Valentin Yudashkin Paris FW16
Valentin Yudashkin is a Russian designer who grew up during the Soviet era and whose high-class work topples the ideas of deprivation and deficiency ingrained during that time. Yudashkin cites folk tales by Pavel Bazhov — which are themed around life in Siberia in the early 20th century — and malachite — a green stone and symbol that appears in Bazhov’s work — as motivation for this ready-to-wear season.
(Photos: Regis Colin Berthelier / NOWFASHION)
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The malachite green indeed shines in the collection, but only coming after some intense rouge. Many items opt first for a festive ichor red, including two jackets — one a shorter varsity jacket and the other an elongated driving coat of the same fabric — a long-sleeved cocktail dress (with ruffle center and a velour neck-piece), and a red silk suit with a fur collar attaché. Also not to be missed was the red gown with a long rectangular peep-hole, two leg slits, and high neck-line. At the same time, this dress is both angelic and slightly devilish.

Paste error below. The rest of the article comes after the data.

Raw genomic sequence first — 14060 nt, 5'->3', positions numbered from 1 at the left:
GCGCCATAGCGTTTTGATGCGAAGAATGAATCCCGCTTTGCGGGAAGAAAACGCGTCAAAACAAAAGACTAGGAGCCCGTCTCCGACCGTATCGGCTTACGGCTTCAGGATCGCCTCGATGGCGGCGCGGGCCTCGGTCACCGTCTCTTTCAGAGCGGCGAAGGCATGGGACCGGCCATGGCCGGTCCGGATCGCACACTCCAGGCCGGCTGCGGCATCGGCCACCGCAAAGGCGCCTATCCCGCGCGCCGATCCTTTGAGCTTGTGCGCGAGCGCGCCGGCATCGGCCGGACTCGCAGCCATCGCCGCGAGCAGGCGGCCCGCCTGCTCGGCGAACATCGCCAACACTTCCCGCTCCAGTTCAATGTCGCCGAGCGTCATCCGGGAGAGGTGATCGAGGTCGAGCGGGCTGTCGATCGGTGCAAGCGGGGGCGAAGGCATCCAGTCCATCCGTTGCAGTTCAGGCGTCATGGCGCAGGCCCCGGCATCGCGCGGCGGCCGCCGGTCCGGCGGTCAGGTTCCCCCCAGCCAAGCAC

The dress is both angelic and slightly devilish.
The emerald green comes at last, and it comes on beaded bustiers of floor-skimming gowns and on blouses with patterns à la butterfly wing. It comes with a symmetry found in nature — apparent but not overdone.
Not to be ignored were the more understated but equally heroic colors in the collection: black and gold. A dress of a similar shape as the red angel / devil dress in gold and black veers the dress straight into Princessland, while the black dress at the beginning of the show has a square neckline that deservingly spotlights a fur accessory that I can only think to describe as a nonfunctional neck brace.
Equally heroic in the collection: black and gold.
Along with the theme of finding solace in Paris — material and otherwise — Yudashkin included mittens as a keepsake for those who saw the collection, an article of clothing he has said was hard to come by when he was growing up.
Yudashkin included mittens as a keepsake, which were hard to come by when he was growing up.